The oath is, then, a verbal act that accomplishes a testimony – or a guarantee – independently by the very fact that it has taken place. The formula of Pindar cited above acquires here its full meaning: karteros horkos martys esto Zeus, “as a mighty oath, may Zeus be our witness”: Zeus is not a witness of the oath, but rather oath, witness, and god coincide in the utterance of the formula. As in Philo, the oath is a logos that is necessarily accomplished, and this is precisely the logos of God. The testimony is given by language itself and the god names a potentiality implicit in the very act of speech. The testimony that is in question in the oath must therefore be understood in a sense that has little to do with much of what we normally understand by this term. It concerns not the verification of a fact or an event but the very signifying power of language. (33)

Blasphemy presents us, then, with a phenomenon that is perfectly symmetrical to the oath, to understand which there is no need to drag in the biblical interdiction or the ambiguity of the sacred. Blasphemy is an oath, in which the name of a god is extracted from the assertorial or promissory context and is uttered in itself, in vain, independently of a semantic context. The name, which in the oath expresses and guarantees the connection between words and things and which defines the truthfulness and force of the logos, in blasphemy expresses the breakdown of this connection and the vanity of human language. The name of God, isolated and produced “in vain”, corresponds symmetrically to perjury, which separates words from things; oath and blasphemy, a bene-diction and male-diction, are co-originally implied in the very event of language. (40-41)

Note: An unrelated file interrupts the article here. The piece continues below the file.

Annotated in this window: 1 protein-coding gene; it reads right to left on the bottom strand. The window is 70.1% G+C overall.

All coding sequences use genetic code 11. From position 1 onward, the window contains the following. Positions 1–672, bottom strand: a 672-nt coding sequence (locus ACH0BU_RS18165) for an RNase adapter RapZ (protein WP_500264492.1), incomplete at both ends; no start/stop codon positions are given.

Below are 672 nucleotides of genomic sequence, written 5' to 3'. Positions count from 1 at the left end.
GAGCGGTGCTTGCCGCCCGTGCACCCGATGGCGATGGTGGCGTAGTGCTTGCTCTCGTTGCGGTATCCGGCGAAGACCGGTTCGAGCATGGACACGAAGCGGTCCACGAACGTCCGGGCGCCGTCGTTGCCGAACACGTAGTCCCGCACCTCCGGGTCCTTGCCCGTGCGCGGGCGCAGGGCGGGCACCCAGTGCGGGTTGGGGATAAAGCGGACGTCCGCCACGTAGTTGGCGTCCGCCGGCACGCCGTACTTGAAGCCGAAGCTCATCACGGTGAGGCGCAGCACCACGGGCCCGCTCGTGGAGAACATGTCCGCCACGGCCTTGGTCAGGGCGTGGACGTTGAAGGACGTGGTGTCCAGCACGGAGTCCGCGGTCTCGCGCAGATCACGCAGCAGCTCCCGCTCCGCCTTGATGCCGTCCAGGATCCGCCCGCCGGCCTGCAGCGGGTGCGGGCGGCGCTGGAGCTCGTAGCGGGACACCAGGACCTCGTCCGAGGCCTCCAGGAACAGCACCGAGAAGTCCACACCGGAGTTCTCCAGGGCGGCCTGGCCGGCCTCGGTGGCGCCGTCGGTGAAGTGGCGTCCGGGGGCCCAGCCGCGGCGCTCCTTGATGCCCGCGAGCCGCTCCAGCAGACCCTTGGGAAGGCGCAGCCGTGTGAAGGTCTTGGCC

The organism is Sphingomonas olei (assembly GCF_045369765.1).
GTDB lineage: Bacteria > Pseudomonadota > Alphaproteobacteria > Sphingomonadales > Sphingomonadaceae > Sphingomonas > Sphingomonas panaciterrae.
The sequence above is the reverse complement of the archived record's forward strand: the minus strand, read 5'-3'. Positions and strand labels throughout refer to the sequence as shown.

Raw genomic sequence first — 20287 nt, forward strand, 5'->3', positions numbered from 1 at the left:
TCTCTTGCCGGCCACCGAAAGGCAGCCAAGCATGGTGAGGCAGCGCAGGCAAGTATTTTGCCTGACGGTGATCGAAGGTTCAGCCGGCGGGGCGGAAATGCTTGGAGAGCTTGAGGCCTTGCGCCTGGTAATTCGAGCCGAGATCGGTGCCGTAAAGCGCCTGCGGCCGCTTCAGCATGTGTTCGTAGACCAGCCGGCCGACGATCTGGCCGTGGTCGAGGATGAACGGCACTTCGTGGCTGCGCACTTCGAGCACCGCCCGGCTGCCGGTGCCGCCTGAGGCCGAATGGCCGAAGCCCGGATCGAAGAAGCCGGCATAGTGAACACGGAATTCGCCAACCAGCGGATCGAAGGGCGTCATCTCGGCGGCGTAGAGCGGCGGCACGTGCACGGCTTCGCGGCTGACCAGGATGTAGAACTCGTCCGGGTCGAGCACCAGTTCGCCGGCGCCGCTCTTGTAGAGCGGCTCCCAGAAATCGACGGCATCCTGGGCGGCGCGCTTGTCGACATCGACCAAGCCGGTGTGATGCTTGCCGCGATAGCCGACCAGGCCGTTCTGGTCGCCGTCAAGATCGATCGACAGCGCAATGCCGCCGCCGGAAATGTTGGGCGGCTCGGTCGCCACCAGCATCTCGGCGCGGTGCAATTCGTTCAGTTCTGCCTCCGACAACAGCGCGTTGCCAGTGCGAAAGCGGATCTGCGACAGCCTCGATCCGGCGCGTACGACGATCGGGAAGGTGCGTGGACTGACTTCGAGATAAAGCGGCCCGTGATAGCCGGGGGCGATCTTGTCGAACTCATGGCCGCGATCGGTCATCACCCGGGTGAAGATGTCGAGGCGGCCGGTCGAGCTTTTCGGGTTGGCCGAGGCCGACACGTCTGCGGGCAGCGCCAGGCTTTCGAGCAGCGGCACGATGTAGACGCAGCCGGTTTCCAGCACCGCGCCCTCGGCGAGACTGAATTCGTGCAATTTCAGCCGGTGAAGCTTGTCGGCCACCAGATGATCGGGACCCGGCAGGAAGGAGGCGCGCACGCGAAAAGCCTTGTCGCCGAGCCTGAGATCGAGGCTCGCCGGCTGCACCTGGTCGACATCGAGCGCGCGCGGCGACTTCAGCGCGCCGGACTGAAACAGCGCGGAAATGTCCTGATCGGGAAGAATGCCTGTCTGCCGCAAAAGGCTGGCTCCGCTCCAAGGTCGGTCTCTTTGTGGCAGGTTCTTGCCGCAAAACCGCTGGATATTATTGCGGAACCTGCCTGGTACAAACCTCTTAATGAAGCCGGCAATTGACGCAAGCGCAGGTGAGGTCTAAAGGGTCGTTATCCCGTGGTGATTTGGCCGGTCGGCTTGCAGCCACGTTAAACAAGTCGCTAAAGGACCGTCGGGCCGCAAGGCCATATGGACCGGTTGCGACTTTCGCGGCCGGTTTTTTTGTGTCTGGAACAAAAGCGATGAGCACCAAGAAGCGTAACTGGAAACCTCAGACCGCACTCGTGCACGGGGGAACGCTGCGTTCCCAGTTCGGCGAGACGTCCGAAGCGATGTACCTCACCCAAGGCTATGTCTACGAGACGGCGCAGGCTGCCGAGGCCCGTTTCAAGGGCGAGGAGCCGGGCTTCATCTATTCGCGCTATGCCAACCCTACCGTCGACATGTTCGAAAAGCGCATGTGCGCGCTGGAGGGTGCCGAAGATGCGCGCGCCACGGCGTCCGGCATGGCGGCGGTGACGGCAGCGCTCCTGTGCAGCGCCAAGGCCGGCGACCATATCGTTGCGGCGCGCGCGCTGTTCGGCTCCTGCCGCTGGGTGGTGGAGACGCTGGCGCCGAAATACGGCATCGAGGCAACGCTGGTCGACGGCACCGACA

What the curse sanctions is the loosening of the correspondence between words and things that is in question in the oath. If the connection that unites language and the world is broken, the name of God, which expressed and guaranteed this connection based in blessing [bene-dicente], becomes the name of the curse [male-dizione], that is, of a word that has broken its truthful relation to things. (42)

If, in polytheism, the name assigned to the god named this or that event of language, this or that specific naming, this or that Sondergott, in monotheism God’s name names language itself. The potentially infinite dissemination of singular, divine events of naming gives way to the divinization of the logos as such, to the name of God as archi-event of language that takes place in names. (49)